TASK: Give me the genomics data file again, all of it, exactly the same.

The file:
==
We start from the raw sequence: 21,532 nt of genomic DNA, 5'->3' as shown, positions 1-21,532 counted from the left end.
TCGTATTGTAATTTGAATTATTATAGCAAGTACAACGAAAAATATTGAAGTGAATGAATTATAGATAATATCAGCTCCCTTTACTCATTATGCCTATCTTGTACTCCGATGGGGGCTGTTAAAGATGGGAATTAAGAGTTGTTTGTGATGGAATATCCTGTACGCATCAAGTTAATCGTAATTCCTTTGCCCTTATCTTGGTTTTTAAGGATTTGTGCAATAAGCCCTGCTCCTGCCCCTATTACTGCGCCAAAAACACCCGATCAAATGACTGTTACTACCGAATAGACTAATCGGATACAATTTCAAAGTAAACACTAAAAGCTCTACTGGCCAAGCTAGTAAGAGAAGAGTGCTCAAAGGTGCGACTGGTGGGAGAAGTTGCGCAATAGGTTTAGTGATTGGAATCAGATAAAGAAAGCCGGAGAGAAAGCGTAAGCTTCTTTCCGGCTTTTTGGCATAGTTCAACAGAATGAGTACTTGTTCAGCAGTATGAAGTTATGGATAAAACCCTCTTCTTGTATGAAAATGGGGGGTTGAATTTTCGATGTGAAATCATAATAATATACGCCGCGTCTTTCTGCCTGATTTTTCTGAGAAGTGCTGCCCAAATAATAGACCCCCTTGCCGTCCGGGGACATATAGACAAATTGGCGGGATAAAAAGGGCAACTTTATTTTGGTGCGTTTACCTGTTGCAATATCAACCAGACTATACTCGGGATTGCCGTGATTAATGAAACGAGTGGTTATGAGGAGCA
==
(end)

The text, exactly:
We start from the raw sequence: 21,532 nt of genomic DNA, 5'->3' as shown, positions 1-21,532 counted from the left end.
TCGTATTGTAATTTGAATTATTATAGCAAGTACAACGAAAAATATTGAAGTGAATGAATTATAGATAATATCAGCTCCCTTTACTCATTATGCCTATCTTGTACTCCGATGGGGGCTGTTAAAGATGGGAATTAAGAGTTGTTTGTGATGGAATATCCTGTACGCATCAAGTTAATCGTAATTCCTTTGCCCTTATCTTGGTTTTTAAGGATTTGTGCAATAAGCCCTGCTCCTGCCCCTATTACTGCGCCAAAAACACCCGATCAAATGACTGTTACTACCGAATAGACTAATCGGATACAATTTCAAAGTAAACACTAAAAGCTCTACTGGCCAAGCTAGTAAGAGAAGAGTGCTCAAAGGTGCGACTGGTGGGAGAAGTTGCGCAATAGGTTTAGTGATTGGAATCAGATAAAGAAAGCCGGAGAGAAAGCGTAAGCTTCTTTCCGGCTTTTTGGCATAGTTCAACAGAATGAGTACTTGTTCAGCAGTATGAAGTTATGGATAAAACCCTCTTCTTGTATGAAAATGGGGGGTTGAATTTTCGATGTGAAATCATAATAATATACGCCGCGTCTTTCTGCCTGATTTTTCTGAGAAGTGCTGCCCAAATAATAGACCCCCTTGCCGTCCGGGGACATATAGACAAATTGGCGGGATAAAAAGGGCAACTTTATTTTGGTGCGTTTACCTGTTGCAATATCAACCAGACTATACTCGGGATTGCCGTGATTAATGAAACGAGTGGTTATGAGGAGCA